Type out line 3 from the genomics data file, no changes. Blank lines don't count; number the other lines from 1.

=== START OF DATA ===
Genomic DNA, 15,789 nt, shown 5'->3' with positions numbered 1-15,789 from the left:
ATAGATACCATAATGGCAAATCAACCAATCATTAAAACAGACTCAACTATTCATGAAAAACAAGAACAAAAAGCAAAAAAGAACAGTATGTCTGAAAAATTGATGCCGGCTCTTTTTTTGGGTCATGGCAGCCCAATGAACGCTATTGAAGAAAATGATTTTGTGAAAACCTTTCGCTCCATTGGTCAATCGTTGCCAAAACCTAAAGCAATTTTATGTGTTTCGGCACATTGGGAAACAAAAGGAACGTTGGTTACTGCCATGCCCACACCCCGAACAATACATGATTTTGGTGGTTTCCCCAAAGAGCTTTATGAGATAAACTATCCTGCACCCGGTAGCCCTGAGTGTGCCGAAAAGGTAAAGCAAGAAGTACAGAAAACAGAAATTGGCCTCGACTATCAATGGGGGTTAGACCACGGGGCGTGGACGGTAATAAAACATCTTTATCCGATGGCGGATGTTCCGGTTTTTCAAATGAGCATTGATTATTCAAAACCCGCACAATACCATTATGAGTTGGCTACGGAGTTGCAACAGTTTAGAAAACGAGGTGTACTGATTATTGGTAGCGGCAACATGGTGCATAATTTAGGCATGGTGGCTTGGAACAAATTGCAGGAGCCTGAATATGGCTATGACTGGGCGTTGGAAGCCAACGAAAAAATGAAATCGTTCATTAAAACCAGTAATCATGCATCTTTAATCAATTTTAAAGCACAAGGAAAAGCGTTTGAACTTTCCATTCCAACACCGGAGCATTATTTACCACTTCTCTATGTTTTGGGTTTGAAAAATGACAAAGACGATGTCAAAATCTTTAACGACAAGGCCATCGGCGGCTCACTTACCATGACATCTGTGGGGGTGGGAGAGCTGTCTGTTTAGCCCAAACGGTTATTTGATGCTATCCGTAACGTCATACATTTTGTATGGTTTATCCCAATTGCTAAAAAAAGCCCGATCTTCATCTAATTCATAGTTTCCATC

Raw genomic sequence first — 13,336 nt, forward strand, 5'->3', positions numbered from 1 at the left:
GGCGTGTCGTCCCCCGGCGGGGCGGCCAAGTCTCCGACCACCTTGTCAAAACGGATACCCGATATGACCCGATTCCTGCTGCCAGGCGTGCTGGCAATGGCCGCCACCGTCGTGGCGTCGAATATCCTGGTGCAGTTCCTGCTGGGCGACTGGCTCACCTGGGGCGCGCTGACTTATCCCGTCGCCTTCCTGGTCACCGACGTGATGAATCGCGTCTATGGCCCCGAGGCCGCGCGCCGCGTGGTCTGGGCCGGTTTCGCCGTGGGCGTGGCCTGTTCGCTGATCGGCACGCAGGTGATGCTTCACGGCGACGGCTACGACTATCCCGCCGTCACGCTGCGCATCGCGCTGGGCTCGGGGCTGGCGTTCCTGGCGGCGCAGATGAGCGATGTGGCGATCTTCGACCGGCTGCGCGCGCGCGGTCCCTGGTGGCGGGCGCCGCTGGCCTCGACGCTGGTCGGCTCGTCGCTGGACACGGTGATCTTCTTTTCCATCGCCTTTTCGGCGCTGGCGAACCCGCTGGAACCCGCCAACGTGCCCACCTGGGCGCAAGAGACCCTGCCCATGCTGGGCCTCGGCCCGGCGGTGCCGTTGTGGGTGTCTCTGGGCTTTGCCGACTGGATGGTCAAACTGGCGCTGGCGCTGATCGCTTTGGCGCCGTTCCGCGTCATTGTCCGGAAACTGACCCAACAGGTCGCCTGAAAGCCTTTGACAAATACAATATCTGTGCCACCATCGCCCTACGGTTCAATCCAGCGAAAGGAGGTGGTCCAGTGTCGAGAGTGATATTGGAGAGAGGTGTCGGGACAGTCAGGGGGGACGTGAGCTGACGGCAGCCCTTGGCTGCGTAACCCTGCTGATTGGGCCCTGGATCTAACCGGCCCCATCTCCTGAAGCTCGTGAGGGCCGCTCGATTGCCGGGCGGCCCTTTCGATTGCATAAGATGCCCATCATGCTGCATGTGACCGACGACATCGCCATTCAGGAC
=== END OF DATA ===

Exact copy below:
Raw genomic sequence first — 13,336 nt, forward strand, 5'->3', positions numbered from 1 at the left: